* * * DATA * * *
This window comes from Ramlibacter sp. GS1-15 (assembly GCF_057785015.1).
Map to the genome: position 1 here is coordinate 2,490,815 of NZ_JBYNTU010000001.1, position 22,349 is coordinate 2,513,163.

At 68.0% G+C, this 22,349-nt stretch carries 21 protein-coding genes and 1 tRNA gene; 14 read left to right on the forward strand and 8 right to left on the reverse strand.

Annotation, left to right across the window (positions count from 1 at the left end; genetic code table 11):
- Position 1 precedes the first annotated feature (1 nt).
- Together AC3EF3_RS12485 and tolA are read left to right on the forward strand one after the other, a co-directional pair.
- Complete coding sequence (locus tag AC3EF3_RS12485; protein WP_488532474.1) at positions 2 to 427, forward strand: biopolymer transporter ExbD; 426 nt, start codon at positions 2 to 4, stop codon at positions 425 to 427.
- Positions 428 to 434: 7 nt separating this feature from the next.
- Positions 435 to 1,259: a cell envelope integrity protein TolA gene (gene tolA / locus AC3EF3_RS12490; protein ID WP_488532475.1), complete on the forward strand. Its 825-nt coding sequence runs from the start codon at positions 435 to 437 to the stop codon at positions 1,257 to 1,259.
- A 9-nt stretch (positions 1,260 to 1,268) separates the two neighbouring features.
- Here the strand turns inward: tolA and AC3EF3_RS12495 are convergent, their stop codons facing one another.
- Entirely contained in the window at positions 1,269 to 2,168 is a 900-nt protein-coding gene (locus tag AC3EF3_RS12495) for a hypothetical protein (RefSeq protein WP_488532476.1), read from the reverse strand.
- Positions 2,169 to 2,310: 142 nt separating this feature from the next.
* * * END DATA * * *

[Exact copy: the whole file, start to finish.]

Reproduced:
This window comes from Ramlibacter sp. GS1-15 (assembly GCF_057785015.1).
Map to the genome: position 1 here is coordinate 2,490,815 of NZ_JBYNTU010000001.1, position 22,349 is coordinate 2,513,163.

At 68.0% G+C, this 22,349-nt stretch carries 21 protein-coding genes and 1 tRNA gene; 14 read left to right on the forward strand and 8 right to left on the reverse strand.

Annotation, left to right across the window (positions count from 1 at the left end; genetic code table 11):
- Position 1 precedes the first annotated feature (1 nt).
- Together AC3EF3_RS12485 and tolA are read left to right on the forward strand one after the other, a co-directional pair.
- Complete coding sequence (locus tag AC3EF3_RS12485; protein WP_488532474.1) at positions 2 to 427, forward strand: biopolymer transporter ExbD; 426 nt, start codon at positions 2 to 4, stop codon at positions 425 to 427.
- Positions 428 to 434: 7 nt separating this feature from the next.
- Positions 435 to 1,259: a cell envelope integrity protein TolA gene (gene tolA / locus AC3EF3_RS12490; protein ID WP_488532475.1), complete on the forward strand. Its 825-nt coding sequence runs from the start codon at positions 435 to 437 to the stop codon at positions 1,257 to 1,259.
- A 9-nt stretch (positions 1,260 to 1,268) separates the two neighbouring features.
- Here the strand turns inward: tolA and AC3EF3_RS12495 are convergent, their stop codons facing one another.
- Entirely contained in the window at positions 1,269 to 2,168 is a 900-nt protein-coding gene (locus tag AC3EF3_RS12495) for a hypothetical protein (RefSeq protein WP_488532476.1), read from the reverse strand.
- Positions 2,169 to 2,310: 142 nt separating this feature from the next.